Page updated 21st November 2013
Linking Cathedral Close and South Street, this narrow street (56m long) gave its name to the Bear Inn which was the town house of the Abbots of Tavistock. In 1286, the town house of the Abbots was named Bere after the small peninsular of land formed by the Tamar and the Tavy rivers in west Devon. The Abbot of Tavistock was charged by Edward I to administer the silver mines that were situated there. The sign of the inn was a bear with the word Bere, and hence a pun. They seemed to like puns in those days! The Inn remained after the monasteries were dissolved by Henry VIII and was a centre for merchants to trade. Russell's carrier service was based at the site of the Bear Inn from before 1800, with heavily laden horse-drawn wagons bound for London departing at dawn, every day of the week. There was a second Bear Inn situated further up South Street from about 1820 to 1871.
Fragments of a drain installed by the Romans for their Bath House in Cathedral Yard were excavated in the street, indicating the street was within the Roman fortress.
Bear Street was very close to the public water conduit situated at the front of the College of the Vicars Choral; the ancient underground passages from St Sidwell's fed the conduit with pure water. When the cholera outbreak of 1832 broke out, many from the other side of South Street, in the Westquarter were infected from water from dipping in the leats. Bear Street, although very short, only suffered two deaths from the disease, a result of their clean water supply.
On the marriage of the Prince of Wales in March 1863, the street erected celebratory decorations "Bear-street had a fine bold arch of evergreens, interspersed with coloured lamps, and surmounted by a fine transparency, with the words- "Albert Edward and Alexandra - Health and happiness," belonging to Mr. Hutchingson."
It was proposed the the street be widened from the top at Palace Street down to the last house fronting South Street in 1871, although the scheme never happened due to the cost. Then, 1884, it was macadamised and a pavement created on the north side. Apart from the Bear Inn, the only other public house so far traced to Bear Street is the Crown and Anchor which had a change of licensee in 1873.
list of occupants in 1897 indicate how few lived in Bear
Bear street, South street to Deanery place.
1 Loney Miss Emma, wardrobe dealer
2 Phillips Miss E.crape cleanr
2 Callaway Charles, tailor
2 Callaway, Louisa , laundress
3 SiIbey Charles, boot maker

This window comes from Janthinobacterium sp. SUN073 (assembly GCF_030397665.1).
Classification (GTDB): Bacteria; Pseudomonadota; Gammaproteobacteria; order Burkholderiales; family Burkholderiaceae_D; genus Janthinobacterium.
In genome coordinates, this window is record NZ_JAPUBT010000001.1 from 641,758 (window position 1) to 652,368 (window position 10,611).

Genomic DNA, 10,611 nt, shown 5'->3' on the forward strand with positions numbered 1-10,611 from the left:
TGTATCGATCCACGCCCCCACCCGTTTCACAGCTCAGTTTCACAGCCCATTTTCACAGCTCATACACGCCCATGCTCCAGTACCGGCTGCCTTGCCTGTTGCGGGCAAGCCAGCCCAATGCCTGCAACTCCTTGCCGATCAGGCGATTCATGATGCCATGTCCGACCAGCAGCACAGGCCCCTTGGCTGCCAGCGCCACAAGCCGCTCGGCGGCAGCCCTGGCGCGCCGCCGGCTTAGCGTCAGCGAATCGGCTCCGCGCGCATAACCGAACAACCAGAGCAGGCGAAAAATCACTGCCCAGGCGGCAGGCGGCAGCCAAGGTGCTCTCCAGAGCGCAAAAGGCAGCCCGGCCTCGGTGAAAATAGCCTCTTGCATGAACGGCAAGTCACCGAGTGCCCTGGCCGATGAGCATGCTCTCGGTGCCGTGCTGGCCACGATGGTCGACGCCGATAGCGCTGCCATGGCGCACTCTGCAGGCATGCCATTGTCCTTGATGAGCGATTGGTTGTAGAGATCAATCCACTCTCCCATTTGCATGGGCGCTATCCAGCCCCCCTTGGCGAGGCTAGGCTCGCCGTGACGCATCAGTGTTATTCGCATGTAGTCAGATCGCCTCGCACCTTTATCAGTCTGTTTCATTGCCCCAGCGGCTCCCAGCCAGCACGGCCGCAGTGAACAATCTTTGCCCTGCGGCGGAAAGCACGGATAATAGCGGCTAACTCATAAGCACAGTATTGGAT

4 Seaward, William H. Coach Builder
5 Sibley, William Charles Engraver
6 Steer, John Bookbinder
7 Meadway, Frederick J. Harness maker
Private, F J Hettish, Devonshire Regiment, 1 July 1916.
Bear Gate was one of seven gates for the Cathedral Close, it dated from 1286, when the close was walled and gated to prevent access at night, after the murder of Walter Lechlade, on the 5 November 1283. The Bear Gate was situated at the opposite end of Bear Street (sometimes referred to as Bear Lane) and its position is still marked with a small ring in the wall, allowing the street to be blocked for one day a year, preventing it becoming a public right of way.
John Hoker wrote that after the murder of Lechlade, The Bishop and Dean and Chapter agreed to erect the seven gates around Cathedral Yard, and this included a "broad gate, eight foot in width, between the House of the Dean of Exeter and the house which is now in possession of Master Roger of Dartford."
is thought that the gate also had a simple pitched roof before a
chamber was added over the gate by 1584, as Mr Barcombe paid two pence per year in consideration of "his new building over the gate going into the churchyard by the said Bear Gate". It
was demolished in the Spring of 1813 and a certain Thomas Matthews paid
the princely sum of £10 for
the salvaged materials.
All the buildings dating back several hundred years, on the northern side of Bear Street at the Cathedral Yard end, were demolished in the 1930's. The Catholic Church of the Sacred Heart situated in South Street replaced the old Bear Inn in 1885, on the corner of South Street. On the opposite corner can be found a tree and shrubs, marking the site of the 14th Century Bear Tower which was demolished in January 1966. Jenkins associated this tower with a nunnery, although no other reference to its existence has been found.
Bear Street and the site of the Bear Tower. The Bear Tower on the corner of Bear and South Street. Drawn from here say by George Townsend, this is the only image of Bear Gate that is known. It is looking down towards South Street. Townsend ran a school of drawing from 5, Bear Street in 1851.The ring in the wall marking the boundary between the City and Cathedral land. Arthur Norcombe, wardrobe dealer at 2 Bear Street. He was trading before the First War.
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